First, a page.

Ironically, after the TV version of the Addams Family proved to be a great success, the then-editor of The New Yorker, William Shawn, decided to pull the cartoon version from his magazine; the belief was that he felt it beneath his magazine to be affiliated with a primetime network TV show.
'Never Call a Witch Doctor a Clever Illusionist...'
Addams's work shows a fine balance between the charmingly ironic and the genuinely disturbed. Early cartoons showed situations such as a pair of Indians lying on a bed of nails and suggesting they have a pillow fight, a plague of rats abandoning a docked ship, or a bat complaining to its mother about the blood rushing to his head when he hangs upside down. But it's the truly unsettling images that really stick in the mind: a fakir doing the Indian rope trick so he can hang himself; the children stoking up the roaring fire in the hearth in preparation for the arrival of Santa Claus; the sight of abandoned unicorns watching Noah's Ark disappear into the distance; Bo Peep finding a ransom note for her missing sheep; and the recurring themes of cannibalism and spousal murder.
Though his friends would always attest to his charming, friendly nature, Addams revelled in his notoriety as someone to be worried by. A story that often went around about him was that he'd once drawn a cartoon of an alley-way with a door open ajar. Through the door, a nurse is shown holding a baby, standing in front of a shady-looking man, saying 'Don't wrap it, I'll eat it on the way home.' The story goes that the cartoon was rejected by every editor he ever worked for as being just too much. Whether or not the tale is apocryphal or not has never been proven, but Addams never dissuaded anyone from believing it; he felt anything so dark could only enhance his reputation as an artist prepared to go that little bit further. Why else would he frequently reply to fan-mail on notepaper headed 'The Gotham Rest Home for Mental Defectives'? Why else did he allow people to claim that the inspiration for his best work often came to him during periods where he was close to mental breakdown; that he would reach the edge of mania and when he recovered a new idea would be in his head? And why else would he have married his third and last wife, Tee, in a pet cemetery?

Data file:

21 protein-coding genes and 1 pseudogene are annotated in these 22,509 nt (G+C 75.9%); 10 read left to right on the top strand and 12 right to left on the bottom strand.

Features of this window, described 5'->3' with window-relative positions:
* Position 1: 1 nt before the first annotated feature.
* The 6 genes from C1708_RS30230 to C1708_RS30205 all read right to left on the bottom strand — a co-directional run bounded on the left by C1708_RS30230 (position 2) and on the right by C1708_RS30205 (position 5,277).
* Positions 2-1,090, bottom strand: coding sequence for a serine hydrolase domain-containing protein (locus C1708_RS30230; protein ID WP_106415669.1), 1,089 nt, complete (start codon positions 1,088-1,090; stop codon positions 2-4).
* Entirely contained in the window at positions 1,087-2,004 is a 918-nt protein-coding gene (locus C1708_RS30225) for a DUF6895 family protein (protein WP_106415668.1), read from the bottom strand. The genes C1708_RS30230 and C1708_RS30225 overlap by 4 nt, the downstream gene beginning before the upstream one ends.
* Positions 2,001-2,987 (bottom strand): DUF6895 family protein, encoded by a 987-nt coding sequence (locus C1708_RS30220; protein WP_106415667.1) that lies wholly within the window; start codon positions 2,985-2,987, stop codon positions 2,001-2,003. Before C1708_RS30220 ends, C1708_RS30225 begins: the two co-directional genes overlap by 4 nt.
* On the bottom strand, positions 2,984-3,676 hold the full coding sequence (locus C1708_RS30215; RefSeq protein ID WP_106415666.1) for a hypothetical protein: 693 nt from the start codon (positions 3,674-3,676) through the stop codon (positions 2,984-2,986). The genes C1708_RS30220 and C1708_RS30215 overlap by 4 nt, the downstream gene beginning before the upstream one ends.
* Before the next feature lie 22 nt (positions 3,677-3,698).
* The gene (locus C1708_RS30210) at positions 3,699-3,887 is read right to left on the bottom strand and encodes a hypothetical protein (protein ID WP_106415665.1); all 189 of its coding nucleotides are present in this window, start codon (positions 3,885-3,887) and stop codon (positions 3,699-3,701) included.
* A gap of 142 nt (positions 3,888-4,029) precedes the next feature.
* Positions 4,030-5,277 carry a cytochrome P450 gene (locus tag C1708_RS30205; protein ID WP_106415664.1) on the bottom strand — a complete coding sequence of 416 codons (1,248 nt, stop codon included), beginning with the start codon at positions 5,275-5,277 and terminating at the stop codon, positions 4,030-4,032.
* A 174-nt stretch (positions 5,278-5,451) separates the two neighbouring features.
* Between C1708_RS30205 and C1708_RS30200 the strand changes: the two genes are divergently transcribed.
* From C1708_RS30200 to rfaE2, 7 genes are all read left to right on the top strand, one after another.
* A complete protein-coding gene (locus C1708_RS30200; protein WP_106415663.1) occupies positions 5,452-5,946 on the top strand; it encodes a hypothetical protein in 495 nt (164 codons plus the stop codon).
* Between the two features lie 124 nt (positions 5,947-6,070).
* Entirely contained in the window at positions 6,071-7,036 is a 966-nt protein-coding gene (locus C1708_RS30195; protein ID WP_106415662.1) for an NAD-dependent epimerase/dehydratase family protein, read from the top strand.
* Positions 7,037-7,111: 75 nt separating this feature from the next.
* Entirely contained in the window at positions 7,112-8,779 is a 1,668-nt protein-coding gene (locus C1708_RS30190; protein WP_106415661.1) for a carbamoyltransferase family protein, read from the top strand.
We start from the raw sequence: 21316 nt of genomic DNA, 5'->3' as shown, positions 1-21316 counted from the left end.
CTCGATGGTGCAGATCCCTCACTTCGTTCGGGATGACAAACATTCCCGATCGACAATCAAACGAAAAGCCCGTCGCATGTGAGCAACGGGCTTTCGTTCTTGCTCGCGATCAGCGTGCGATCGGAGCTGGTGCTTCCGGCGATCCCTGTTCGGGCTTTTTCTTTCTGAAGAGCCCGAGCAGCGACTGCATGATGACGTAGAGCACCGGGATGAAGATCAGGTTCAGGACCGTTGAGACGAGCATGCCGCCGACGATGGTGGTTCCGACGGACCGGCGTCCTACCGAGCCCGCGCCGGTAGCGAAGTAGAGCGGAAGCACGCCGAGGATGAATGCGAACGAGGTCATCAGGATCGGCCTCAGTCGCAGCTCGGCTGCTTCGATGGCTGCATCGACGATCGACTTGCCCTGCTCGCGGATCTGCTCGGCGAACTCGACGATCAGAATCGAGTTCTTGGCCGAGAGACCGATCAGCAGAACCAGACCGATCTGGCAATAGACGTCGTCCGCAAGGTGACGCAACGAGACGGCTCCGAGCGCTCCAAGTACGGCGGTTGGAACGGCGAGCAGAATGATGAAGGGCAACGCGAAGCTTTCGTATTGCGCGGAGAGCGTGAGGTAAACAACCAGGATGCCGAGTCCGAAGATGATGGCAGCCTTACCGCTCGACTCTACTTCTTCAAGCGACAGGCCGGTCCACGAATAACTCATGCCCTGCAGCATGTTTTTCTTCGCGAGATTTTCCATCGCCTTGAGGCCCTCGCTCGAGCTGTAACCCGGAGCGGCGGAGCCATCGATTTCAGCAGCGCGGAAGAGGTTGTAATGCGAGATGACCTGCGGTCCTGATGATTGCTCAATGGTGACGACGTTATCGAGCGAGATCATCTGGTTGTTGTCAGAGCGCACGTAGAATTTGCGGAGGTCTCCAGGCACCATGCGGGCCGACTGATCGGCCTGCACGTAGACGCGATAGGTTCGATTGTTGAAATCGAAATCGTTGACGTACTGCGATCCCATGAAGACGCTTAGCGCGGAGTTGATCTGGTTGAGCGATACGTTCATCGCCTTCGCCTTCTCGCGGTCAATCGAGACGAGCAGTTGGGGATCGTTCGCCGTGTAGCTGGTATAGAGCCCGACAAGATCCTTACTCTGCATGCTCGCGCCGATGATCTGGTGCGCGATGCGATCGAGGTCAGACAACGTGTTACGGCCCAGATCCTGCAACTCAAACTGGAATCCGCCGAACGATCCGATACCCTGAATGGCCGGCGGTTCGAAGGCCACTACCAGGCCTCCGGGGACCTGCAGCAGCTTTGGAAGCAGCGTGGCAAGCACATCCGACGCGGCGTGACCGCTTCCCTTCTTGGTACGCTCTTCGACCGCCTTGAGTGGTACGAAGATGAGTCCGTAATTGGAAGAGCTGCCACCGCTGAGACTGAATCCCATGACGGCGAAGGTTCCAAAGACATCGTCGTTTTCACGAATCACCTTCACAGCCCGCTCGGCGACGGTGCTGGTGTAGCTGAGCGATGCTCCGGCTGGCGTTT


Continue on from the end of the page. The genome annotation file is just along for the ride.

'His House is a Museum...'
Addams's home was filled with exactly the kind of bric-a-brac familiar to fans of his work: torture devices, crossbows, suits of armour, skulls, an embalming table (which he used as a coffee-table in the centre of one of the rooms in his house) and even a rosette of human hair which was framed and labelled as having belonged to ex-President of the USA, Abraham Lincoln.
Addams was also a car enthusiast, and along with his collection of cars from the 1920s, he was often found to be behind the wheel of a modern speedster - the faster the better. On 29 September, 1988, Addams drove out of New York in his Audi 4000 to visit some friends in Connecticut. Parking his car, he suffered a heart attack and died. According to his wishes, in place of a wake, a party was held in his honour at the New York Public Library. In an interview some years previously, Addams had been asked how he'd like to be remembered: 'As a good cartoonist', was his modest reply.
Though The Addams Family remains as popular as ever, thanks in part to reruns of the original series, as well as three feature films made in the 1990s, a number of animated cartoons and even a remake TV revival, it is the essence of Addams' other work that can be seen in cartoons such as Bill Watterson's Calvin and Hobbes and - most clearly - in Gary Larson's The Far Side, both of which have brought odd views on life to millions through the powerful medium of the cartoon.
Further Reading - The Collected Works of Charles Addams
- Drawn and Quartered (1942)
- Addams and Evil (1947)
- Monster Rally (1950)
- Homebodies (1954)
- Night Crawlers (1957)
- Black Maria (1960)
- The Groaning Board (1964)
- My Crowd (1970)
- Favourite Haunts (1976)
- Creature Comforts (1981)
- The World of Charles Addams (1991)